RPKI Repository Analysis and Requirements
Author(s): Oleg Muravskiy, Bryan Weber, Tim Bruijnzeels
The current RPKI Resource Certificate Repository Structure (RFC6480 & RFC6481) uses rsync as both a delta and transfer protocol. Concerns have been raised about the scalability of this repository and the reliance on rsync. This document provides an...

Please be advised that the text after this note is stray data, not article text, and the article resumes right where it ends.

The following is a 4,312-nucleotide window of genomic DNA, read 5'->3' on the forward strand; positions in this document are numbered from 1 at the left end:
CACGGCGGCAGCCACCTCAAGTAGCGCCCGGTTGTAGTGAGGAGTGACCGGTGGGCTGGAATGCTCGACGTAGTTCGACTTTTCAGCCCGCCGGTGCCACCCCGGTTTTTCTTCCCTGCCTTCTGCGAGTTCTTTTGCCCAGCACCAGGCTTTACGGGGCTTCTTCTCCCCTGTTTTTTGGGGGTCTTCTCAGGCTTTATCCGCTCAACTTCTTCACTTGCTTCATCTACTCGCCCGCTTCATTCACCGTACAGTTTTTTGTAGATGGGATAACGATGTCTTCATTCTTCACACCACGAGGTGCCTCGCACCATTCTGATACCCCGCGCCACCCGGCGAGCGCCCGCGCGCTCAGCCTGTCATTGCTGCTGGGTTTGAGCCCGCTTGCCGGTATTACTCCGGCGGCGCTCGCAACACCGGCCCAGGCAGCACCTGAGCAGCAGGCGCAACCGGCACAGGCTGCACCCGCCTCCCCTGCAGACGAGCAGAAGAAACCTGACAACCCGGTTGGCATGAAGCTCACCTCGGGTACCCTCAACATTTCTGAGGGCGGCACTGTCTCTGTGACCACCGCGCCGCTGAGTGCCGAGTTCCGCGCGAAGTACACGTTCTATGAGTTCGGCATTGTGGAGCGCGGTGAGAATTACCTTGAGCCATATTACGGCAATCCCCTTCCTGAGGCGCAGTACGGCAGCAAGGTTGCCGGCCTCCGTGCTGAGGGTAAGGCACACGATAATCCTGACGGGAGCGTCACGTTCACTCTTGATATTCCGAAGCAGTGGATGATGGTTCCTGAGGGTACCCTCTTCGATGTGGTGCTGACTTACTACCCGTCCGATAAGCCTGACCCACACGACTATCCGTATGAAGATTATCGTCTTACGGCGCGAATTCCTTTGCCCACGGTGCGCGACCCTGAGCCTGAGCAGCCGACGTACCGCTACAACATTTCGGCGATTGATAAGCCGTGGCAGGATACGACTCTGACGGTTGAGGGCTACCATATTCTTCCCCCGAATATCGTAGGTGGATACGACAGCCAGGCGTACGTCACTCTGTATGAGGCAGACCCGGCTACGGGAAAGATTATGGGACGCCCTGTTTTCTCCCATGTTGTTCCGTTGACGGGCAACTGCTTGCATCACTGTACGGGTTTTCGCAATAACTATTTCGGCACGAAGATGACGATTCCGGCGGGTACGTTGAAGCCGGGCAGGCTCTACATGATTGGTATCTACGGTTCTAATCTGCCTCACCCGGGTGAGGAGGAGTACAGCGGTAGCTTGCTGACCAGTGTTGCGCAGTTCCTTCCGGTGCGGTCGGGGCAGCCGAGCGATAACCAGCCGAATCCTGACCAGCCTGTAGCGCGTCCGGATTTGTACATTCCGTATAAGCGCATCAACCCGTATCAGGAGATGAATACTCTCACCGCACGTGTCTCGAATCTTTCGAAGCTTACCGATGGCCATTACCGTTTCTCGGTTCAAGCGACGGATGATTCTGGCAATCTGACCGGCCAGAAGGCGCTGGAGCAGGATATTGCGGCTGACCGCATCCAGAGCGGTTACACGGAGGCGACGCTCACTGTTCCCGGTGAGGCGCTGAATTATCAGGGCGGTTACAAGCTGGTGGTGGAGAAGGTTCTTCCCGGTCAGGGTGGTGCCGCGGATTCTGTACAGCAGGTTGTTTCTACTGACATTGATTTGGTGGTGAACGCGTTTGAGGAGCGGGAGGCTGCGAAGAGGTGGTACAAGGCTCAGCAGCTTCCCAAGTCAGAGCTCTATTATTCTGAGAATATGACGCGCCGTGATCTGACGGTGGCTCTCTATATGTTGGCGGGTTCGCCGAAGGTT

Network Working Group T. Bruijnzeels Internet-Draft O. Muravskiy Intended status: Informational RIPE NCC Expires: August 15, 2013 B. Weber Cobenian February 11, 2013 RPKI Repository Analysis and Requirements draft-tbruijnzeels-sidr-repo-analysis-00 Abstract The current RPKI Resource Certificate Repository Structure (RFC6480 & RFC6481) uses rsync as both a delta and transfer protocol. Concerns have been raised about the scalability of this repository and the reliance on rsync. This document provides an analysis of these concerns and formulates requirements for future work. Status of This Memo This Internet-Draft is submitted in full conformance with the provisions of BCP 78 and BCP 79. Internet-Drafts are working documents of the Internet Engineering Task Force (IETF). Note that other groups may also distribute working documents as Internet-Drafts. The list of current Internet- Drafts is at http://datatracker.ietf.org/drafts/current/. Internet-Drafts are draft documents valid for a maximum of six months and may be updated, replaced, or obsoleted by other documents at any time. It is inappropriate to use Internet-Drafts as reference material or to cite them other than as "work in progress." This Internet-Draft will expire on August 15, 2013. Copyright Notice Copyright (c) 2013 IETF Trust and the persons identified as the document authors. All rights reserved. This document is subject to BCP 78 and the IETF Trust's Legal Provisions Relating to IETF Documents (http://trustee.ietf.org/license-info) in effect on the date of publication of this document. Please review these documents carefully, as they describe your rights and restrictions with respect to this document. Code Components extracted from this document must include Simplified BSD License text as described in Section 4.e of Bruijnzeels, et al. Expires August 15, 2013 [Page 1] Internet-Draft RPKI Repository Analysis and Requirements February 2013 the Trust Legal Provisions and are provided without warranty as described in the Simplified BSD License. Table of Contents 1. Requirements notation . . . . . . . . . . . . . . . . . . . . 2 2. Introduction . . . . . . . . . . . . . . . . . . . . . . . . 3 3. Concerns With current repository . . . . . . . . . . . . . . 3 3.1. Scalability of rsync(d) deltas . . . . . . . . . . . . . 3 3.2. Update frequency and propagation times . . . . . . . . . 3 3.2.1. Migrating to another ASN . . . . . . . . . . . . . . 4 3.2.2. Error in ROA . . . . . . . . . . . . . . . . . . . . 4 3.2.3. BGPSec . . . . . . . . . . . . . . . . . . . . . . . 4 3.3. Lack of rsync standard and implementations . . . . . . . 4 3.4. Inconsistent Responses . . . . . . . . . . . . . . . . . 5 3.5. Single publication point per CA . . . . . . . . . . . . . 6 3.6. Scalability through hierarchical fetching . . . . . . . . 6 4. Delta Protocol Requirements and Recommendations . . . . . . . 7 4.1. Transport Agnostic . . . . . . . . . . . . . . . . . . . 7 4.2. Support Publication Sets . . . . . . . . . . . . . . . . 7 4.3. Support non-hierarchical repository lay-out . . . . . . . 7 4.4. Expected factors affecting repository load . . . . . . . 7 4.4.1. Disclaimer . . . . . . . . . . . . . . . . . . . . . 7 4.4.2. Size aspects of the global RPKI . . . . . . . . . . . 7 4.4.3. Churn . . . . . . . . . . . . . . . . . . . . . . . . 10 4.4.4. Number of Relying Parties . . . . . . . . . . . . . . 10 4.4.5. Fetch frequency of Relying Parties . . . . . . . . . 11 4.5. Expected RPKI Repository Requirements . . . . . . . . . . 11 4.5.1. Objects and Relying Parties . . . . . . . . . . . . . 11 4.5.2. Update related throughput . . . . . . . . . . . . . . 12 4.5.3. Update related concurrency . . . . . . . . . . . . . 12 4.5.4. Update related traffic volume . . . . . . . . . . . . 12 4.6. Reduce Load on Central Repositories . . . . . . . . . . . 13 4.7. Update notifications . . . . . . . . . . . . . . . . . . 13 4.8. Reduce Churn . . . . . . . . . . . . . . . . . . . . . . 13 4.9. Signed Deltas . . . . . . . . . . . . . . . . . . . . . . 13 5. Security Considerations . . . . . . . . . . . . . . . . . . . 14 6. Acknowledgements . . . . . . . . . . . . . . . . . . . . . . 14 7. Normative References . . . . . . . . . . . . . . . . . . . . 14 Authors' Addresses . . . . . . . . . . . . . . . . . . . . . . . 14 1. Requirements notation The key words "MUST", "MUST NOT", "REQUIRED", "SHALL", "SHALL NOT", "SHOULD", "SHOULD NOT", "RECOMMENDED", "MAY", and "OPTIONAL" in this document are to be interpreted as described in [RFC2119] . Bruijnzeels, et al. Expires August 15, 2013 [Page 2] Internet-Draft RPKI Repository Analysis and Requirements February 2013 2. Introduction The current RPKI Resource Certificate Repository Structure (RFC6480 & RFC6481) uses rsync as both a delta and transfer protocol and recommends that repositories be set up in a hierarchical way such that relying parties (validation tools) can fetch all updates in a single repository efficiently while performing top-down validation. This structure has its benefits. In particular it has allowed for early deployment of RPKI without the need to re-invent a delta protocol, and this has allowed early adopters of RPKI to build up operational experience more quickly. The delta protocol also has benefits for relying party tools, allowing them to quickly retrieve what's new in a repository limiting fetch time and bandwidth usage. Having said this, operational experience, as well as lab testing, have shown that there are concerns with regards to the current infrastructure that justify that the WG thinks about improvements in this space. 3. Concerns With current repository 3.1. Scalability of rsync(d) deltas Rsync is a very efficient tool when used 1:1 between a client and server. The problem is that in a globally deployed RPKI we can expect in the order of 40k clients, roughly corresponding to the number of ASNs, to connect regularly to a repository server. When the rsync built-in delta protocol is used (recursive fetching), the server is computationally involved in calculating the delta for each connected client. Performance measurements in a lab have shown that the maximum number of clients that can be processed per second (throughput), and the maximum number of concurrent clients are both linearly dependent on the repository size. The throughput is limited by server CPU. Concurrency is limited by server memory. As a result a sufficiently large repository has to invest heavily in running multiple rsyncd instances to cope with the expected regular load of a large number of clients, and to counter the risks of DDoS attacks. 3.2. Update frequency and propagation times Bruijnzeels, et al. Expires August 15, 2013 [Page 3] Internet-Draft RPKI Repository Analysis and Requirements February 2013 The retrieval of signed objects is described in RFC6480 (section 6). There are no formal limits imposed by this informational RFC on the update frequency, but to prevent the overloading of repository servers as described above, the typical update interval of current tools is between 1-24 hours. In previous discussions in the WG it was suggested that human scale propagation times (i.e. up to 24 hours) are good enough for the problem that we are trying to solve. There are however good reasons why much faster retrieval of newly signed objects is desirable. 3.2.1. Migrating to another ASN In this scenario, a ROA exists for a prefix and ASN, but the prefix needs to be announced from another ASN. In many cases the RP can foresee this and create an appropriate ROA well in advance, but there are also failure cases possible where this is not foreseeable. 3.2.2. Error in ROA The CA operator made a mistake when it created a ROA. The ROA causes announcements that should be considered VALID to appear as INVALID, or vice versa. The CA would like to take appropriate action and revoke the ROA or issue additional ROAs. However, RPs that have received the mistaken ROA may not see these updates for some time. 3.2.3. BGPSec The BGPSec protocol is still being discussed. However there are indications that it would be desirable if propagation times for new router certificates and CRLs could be reduced. In particular in the context of: o Planned router key roll-overs o Unplanned roll-out of new router hardware with new keys o Replay protection strategies that rely on having shorter cycles & propagation times for router certs and keys 3.3. Lack of rsync standard and implementations There is only one known implementation of rsync and the standard is not described by any RFC. The implementation is non-modular, making it impossible to use the code as a library even when coding in the same language. Bruijnzeels, et al. Expires August 15, 2013 [Page 4] Internet-Draft RPKI Repository Analysis and Requirements February 2013 As a result all current implementations of relying party tooling have had no option but to use rsync as a pre-installed external process. This has several major draw backs for the quality of implementations: o RP tools require that rsync is installed on a system, and they can not assume which version is installed. o Because there is only one implementation all RPKI repositories can be affected by a single bug or exploit in rsync. o Calling an external process is expensive limiting the benefits that can be gained from parallel processing. o Parsing downloaded objects is inefficient -- objects have to be downloaded to disk first before they can be read and parsed. o Dealing with errors is complicated -- exit codes are not always clear, stderr may have to be parsed. Exit codes and messages are not guaranteed to be the same across rsync versions. 3.4. Inconsistent Responses An 'inconsistent' set of objects is a set of retrieved objects for a CA Certificate where there differences between the objects retrieved and the objects mentioned on the corresponding manifest. If any objects are missing, or if additional objects not mentioned on the manifest are found, or if any of the objects does not match the sha256 hash mentioned on the manifest, then the set as a whole is considered inconsistent. RFC6486 has text advising RPs on possible ways to treat each of these cases. However, there is a large degree of uncertainty as to how different RP tools, and operators, will deal with these corner cases because most decisions are left to local policy. This can lead to inconsistent and possibly surprising differences in the validation of RPKI data. Missing ROA objects can be particularly problematic because other ROAs, that can be found and validated, may invalidate announcements that would have been marked as valid by these missing ROAS. Additional ROA objects are confusing because to the RP it's not clear whether this ROA was intentional and the MFT is out of date, or not. Bruijnzeels, et al. Expires August 15, 2013 [Page 5] Internet-Draft RPKI Repository Analysis and Requirements February 2013 The use of rsync as a delta protocol is problematic in this context, because rsync is non-transactional. As a result an RP may get partially updated CA repository objects if it happens to fetch while the objects on disk are being updated. This is confusing to the RP who can not tell the difference between this and a persistent error on the publisher side, or an attack involving partial replay or withholding of objects. All of this adds up to a repository infrastructure and corresponding validation rules that leave a high degree of uncertainty in case of corner cases. The authors believe that it would be better to (1) improve the standards so that these corner cases are less likely to occur, and (2) formulate much stricter validation rules so that the uncertainty with regards to how RPs may deal with corner cases is further reduced. 3.5. Single publication point per CA In the current design only publication point per CA is envisioned. Even though such a publication point may employ various techniques to achieve high-availability, this leaves concerns with regards to: o Attacks on DNS for the publication point o A contractual tie-in between CA and publication server, with no way for planned migration (while staying up to date) o Failure of the publication server o (Legal) attacks on the publication server 3.6. Scalability through hierarchical fetching The notion that child CAs can publish in a sub-directory of their parent CA publication point has been suggested as mitigation strategy for scalability of fetching RPKI data using rsync. There are a number of reasons why this hierarchical model may not be advisable or even possible: o The parent CA may not wish to imply responsibility over objects issued by its child o Recursive rsync fetches on sufficiently large repositories are expensive. The parent CA may have no choice but to disallow recursive fetching to mitigate its DDoS vulnerabilities Bruijnzeels, et al. Expires August 15, 2013 [Page 6] Internet-Draft RPKI Repository Analysis and Requirements February 2013 o CAs may wish to publish their own content, or they may wish to publish their content in a repository that is provided by an organisation other than their parent CA. 4. Delta Protocol Requirements and Recommendations 4.1. Transport Agnostic A future delta protocol should be transport agnostic, allowing agility in future transport protocols between RPs and repositories, and sharing of deltas between RPs. 4.2. Support Publication Sets A future delta protocol should enable CAs to publish new objects as a set so that errors in evaluating route origin validity as a result of incomplete information may be avoided as much as possible. 4.3. Support non-hierarchical repository lay-out The scalability of a future delta protocol should not depend on a hierarchical repository lay-out. This is particularly important if one considers the possibility of third party publication servers and/ or the possible use of mirror repositories. In both cases the CAs for which objects are published can most likely not be considered children of the publication server, or each other. 4.4. Expected factors affecting repository load 4.4.1. Disclaimer The numbers cited below reflect our best current estimates based on relevant statistics currently at our disposal. They are intended to provide context for load testing proposed solutions. We are of course open any suggestions and real world statistics that can improve these estimates. 4.4.2. Size aspects of the global RPKI 188.8.131.52. Mirroring For the purpose of scalability it would be prudent to assume that mirroring should be supported in the RPKI to the point where one publication server can, in principle, mirror the complete global RPKI. In reality this may not happen to this extent, but any design that can support this should be adequate to support smaller numbers. Bruijnzeels, et al. Expires August 15, 2013 [Page 7] Internet-Draft RPKI Repository Analysis and Requirements February 2013 184.108.40.206. Number of CAs in the global RPKI Assuming that only current RIR member organisations that are holding IPv4, IPv6 and/or ASN resources would act as Certificate Authorities (CA), the expected number of CAs in the global RPKI is expected to be around 50.000. However, if one also considers holders of Provider Independent (PI) resources this number may be larger. For reference: the RIPE NCC has roughly 25.000 PI prefixes registered, vs just roughly 9000 regular members. If these numbers are similar for all regions, and we assume the 'worst case' where all PI holders have their own CAs, then we are looking at number that is roughly four times larger: i.e. 200.000 CAs. Note that each organisation will most likely find all their resources on one certificate, however in case an organisation holds resources from multiple parent sources more than certificate may be needed. For the moment we will assume that the number of CA certificates per organisation will be close to 1. For each CA certificate 4 objects will be published in the global RPKI: the CA certificate itself (by the parent CA), one manifest, one CRL and one ghostbuster record. 220.127.116.11. Number of ROAs in the global RPKI The number of ROAs in the global RPKI does not depend on the number of CAs. A small organisation may have only 1 ROA, while a large organisation will need many. Instead it is expected that the number of ROAs is related to the number of intended announcements that are seen in the global BGP. The current routing table has roughly 500.000 such announcements, but the size of the table has been growing steadily. It should be noted that ROAs can be used to authorise more than one announcement, but there are restrictions: o The ASN must be the same. o The prefixes must all be held by the CA. o Furthermore the prefixes must occur on the same parent certificate. In other words: if an organisation has signed resources from more than one source they can not be aggregated on the same ROA. Statistics for the RIPE region indicate that an aggregation factor of 3 announcements per ROA is reasonable. This would put the expected number of ROAs in the order of 200.000. Bruijnzeels, et al. Expires August 15, 2013 [Page 8] Internet-Draft RPKI Repository Analysis and Requirements February 2013 18.104.22.168. Number of router certificates in the global RPKI The number of router certificates depends on the number of keys that will be used by BGPSec speaking routers. At a specific ASN, different physical BGPSec speaking routers MAY use the same key, and therefore may require only one certificate for that key. On the other hand to support BGPSec roll-overs it may be advisable to publish not one, but two keys at the same time. Plus some operators may choose to use unique keys per physical router. All in all it is not entirely clear to the authors how many certified keys may be, but on list numbers as high as 2.000.000 have been mentioned. 22.214.171.124. Total number of objects in the global RPKI Using the number of objects cited in the previous sections, we can describe the total number of objects in the RPKI with the formula: Ototal = #CAorganisations * #Avg_CAcert_per_organisation * 4 + #ROAs + #Router Certs Ototal = 200k * ~1 * 4 + 200k + 2M = 3M 126.96.36.199. Total size of objects in the global RPKI Based on the current repositories deployed by the RIRs we find these average sizes for different object types: +---------------------+-------------------------------+-------------+ | type | size (bytes) | size in | | | | model | +---------------------+-------------------------------+-------------+ | CA certificate | 1416 | 1.5 kB | | Manifest | 1951 | 2 kB | | CRL | 692 | 0.7 kB | | ROA | 1846 | 2 kB | | Ghostbuster record | unknown, expect similar to | 1.5 kB | | | ROA | | | Router certificate | unknown, expect similar to CA | 2 kB | | | certificate | | +---------------------+-------------------------------+-------------+ We use rounded off decimal numbers for our calculations for simplicity, and because our predictions are intended to give an idea of the expected order of magnitude of the repository size only. Bruijnzeels, et al. Expires August 15, 2013 [Page 9] Internet-Draft RPKI Repository Analysis and Requirements February 2013 Using these numbers we can predict a global repository size with the formula: Stotal = #CAorganisations * ( CA_certificate_size + MFT_size + CRL_size + GB_size) + #ROAs * ROA_size + #Router Certs * Router_Cert_size Stotal = 200k * ( 1.5k + 2k + 0.7k + 2k) + 200k * 2k + 2M * 2k Stotal = 4.6G 4.4.3. Churn The daily churn in the RPKI, i.e. the amount of new objects we're expected to see, per 24 hours is another important factor to consider in the context of scalability The current RIR managed RPKI services typically update MFT and CRLs for each CA every 8 hours, accounting for a churn of 200k * 2 * (24 hours / 8 hours) = 1.2 M objects per 24 hour (833 per minute). The volume of this churn is expected to amount to 200k * (2kB + 0.7kB) * (24 hours / 8 hours) = 1.6 GB per 24 hour = 1.1 MB per minute. The expected churn in ROAs and router certificates are expected to depend on: o The amount of new planned announcements in BGP o The average number of routers requiring new keys being rolled-out daily. o BGP Sec key roll-overs We have no clear idea about these numbers at this time, but we expect this number to be relatively small compared to the churn rate caused by republishing MFTs and CRLs. 4.4.4. Number of Relying Parties It seems plausible that in a full deployment scenario each ASN will run at least two RP tool instance (one back-up). There are currently around 40.000 ASNs in the global BGP, so this would suggest a number of 80.000 distinct client RPs accessing repositories. Others have suggested that RPs can use (file) sharing techniques to reduce their dependency on central repository servers. If this Bruijnzeels, et al. Expires August 15, 2013 [Page 10] Internet-Draft RPKI Repository Analysis and Requirements February 2013 approach would be deployed this could reduce the number of RPs that central repository servers have to serve. We expect though that this sharing will be mostly used to ensure redundancy with an ASN, and much less between ASNs. 4.4.5. Fetch frequency of Relying Parties The repository servers have little control of the fetch frequencies used by Relying Parties. As mentioned in section 3.2 Relying Parties have an interest in fetching new information much more frequently than they do currently. It's not clear right now what frequency will be most common in a full deployment scenario. We expect though that the desired update frequency will be in the order of every ten minutes. This seems to be in-line with operator time scale changes that would have to be made in BGP and the RPKI. 4.5. Expected RPKI Repository Requirements 4.5.1. Objects and Relying Parties It should be noted that repository servers have no control over relying parties. RPs are responsible for their own infrastructure and keeping up to date. Well functioning RPs will try to stay up to date at all times, while avoiding to overload the server(s). Badly configured RPs may however fail to retrieve updates, or they may insist on checking for updates at a well-above average rate and cause additional server load. Having said that we believe that we can stipulate some ball park parameters that large repositories should be prepared to deal with based on the estimates mentioned in the previous section. The numbers below all assume averages of well behaved RPs. In reality repositories will have to deal with peak loads that may result from a number of different factors, like: o A large number of updates is available o The number of RP connections is not evenly distributed o There is an attack on the server Bruijnzeels, et al. Expires August 15, 2013 [Page 11] Internet-Draft RPKI Repository Analysis and Requirements February 2013 Defining these factors in formulas is however fairly complicated. The authors believe that it is a more pragmatic and useful strategy to take the naive estimates defined below as a starting point and require that new protocols are load tested to a degree where we can be confident that new implementations will be able to meet the normal load requirements easily, as well as peak load conditions that may exceed normal load by factors of 5-10. 4.5.2. Update related throughput We define "throughput" as the total number of RP connections that the repository can server per minute. Note that this does not imply anything about the time each connection takes. By definition the server has to be able to process a number of connections per time unit that is at least equal, and preferably comfortably bigger, than the number of new connections that are expected over that time unit. Failure to meet this number will inevitably lead to a build-up of client connections to the point where the server will no longer be able to accept new connections Based on 80k RP tools fetching updates every 10 minutes we may assume that a throughput number of 8k connections / min. is the bare minimum that needs to be supported. 4.5.3. Update related concurrency Another interesting load factor is given by the number of expected concurrent connections. A naive formula for this number is given by: #Concurrent connections = #New Connections (conn / minute) * # Avg processing time (min / conn) E.g. if it would take 30 seconds to process the average connection, we would need to support: 8k conn/min * 0.5 min/conn = 4k concurrent RPs 4.5.4. Update related traffic volume Based un RPs getting deltas alone we expect that the volume of data that the repository server has to serve per minute can be determined by the formula: Vol_min = Churn_vol_min * #RPs Vol_min = 1.1 M/min * 80k = 88 GB/min Bruijnzeels, et al. Expires August 15, 2013 [Page 12] Internet-Draft RPKI Repository Analysis and Requirements February 2013 4.6. Reduce Load on Central Repositories In a full deployment scenario a large number of RPs are expected to approach a single repository server regularly. Estimates of how large this number of RPs is, and how regularly they will fetch updates, vary. However as a starting point one might expect one RP tool for each ASN, currently 40k, to fetch updates every five minutes. Whatever the real numbers may be it should be noted that the repository server has very little control over these numbers. Because of this it makes sense to look into a delta protocol where the number of clients and frequency of fetching, has the least possible effect on the central repository server. E.g by enabling pre-computing of updates and offloading to caches or CDNs. Although this may result in a protocol that causes the Relying Party to do more work, the trade-off of offloading CPU cycles to a large number of frequently polling RPs as opposed to spending CPU on the server is expected to scale much better. 4.7. Update notifications Higher update frequencies and shorter propagation times are desired. On the other hand it would also be good if unnecessary synchronisation attempts were prevented to reduce load. For this reason a delta protocol would do well to support update notifications to RPs. Both push and poll based strategies may be used for this purpose. 4.8. Reduce Churn A large part of the churn in the RPKI is caused by the regular republishing of Manifests and CRLs. If this frequency could be reduced without compromising security, such as an RP's sensitivity to replay attacks, then the total load on repository servers could be reduced significantly. 4.9. Signed Deltas It should be noted that although RPs retrieve objects from untrusted sources, these objects are cryptographically validated. In other words a publisher, or monkey-in-the-middle, can not mislead the RP and generate valid objects without having access to the associated private keys. Having said that, this still leaves RPs vulnerable to attacks where information is withheld or replayed. RPs can notice such attacks if they rely on manifests to inform them about: o which objects should be expected Bruijnzeels, et al. Expires August 15, 2013 [Page 13] Internet-Draft RPKI Repository Analysis and Requirements February 2013 o when the next update is expected at the latest If deltas were signed it would be possible for RPs to detect attacks or transport errors sooner. However, signing deltas comes at a cost of complexity. In particular it will be difficult to communicate keys used for signing in a secure and dynamic (allow rolls) way. The benefit seems too limited to warrant this. 5. Security Considerations TBD 6. Acknowledgements TBD 7. Normative References [RFC2119] Bradner, S., "Key words for use in RFCs to Indicate Requirement Levels", BCP 14, RFC2119, March 1997. Authors' Addresses Tim Bruijnzeels RIPE NCC Email: firstname.lastname@example.org Oleg Muravskiy RIPE NCC Email: email@example.com Bryan Weber Cobenian Email: firstname.lastname@example.org Bruijnzeels, et al. Expires August 15, 2013 [Page 14]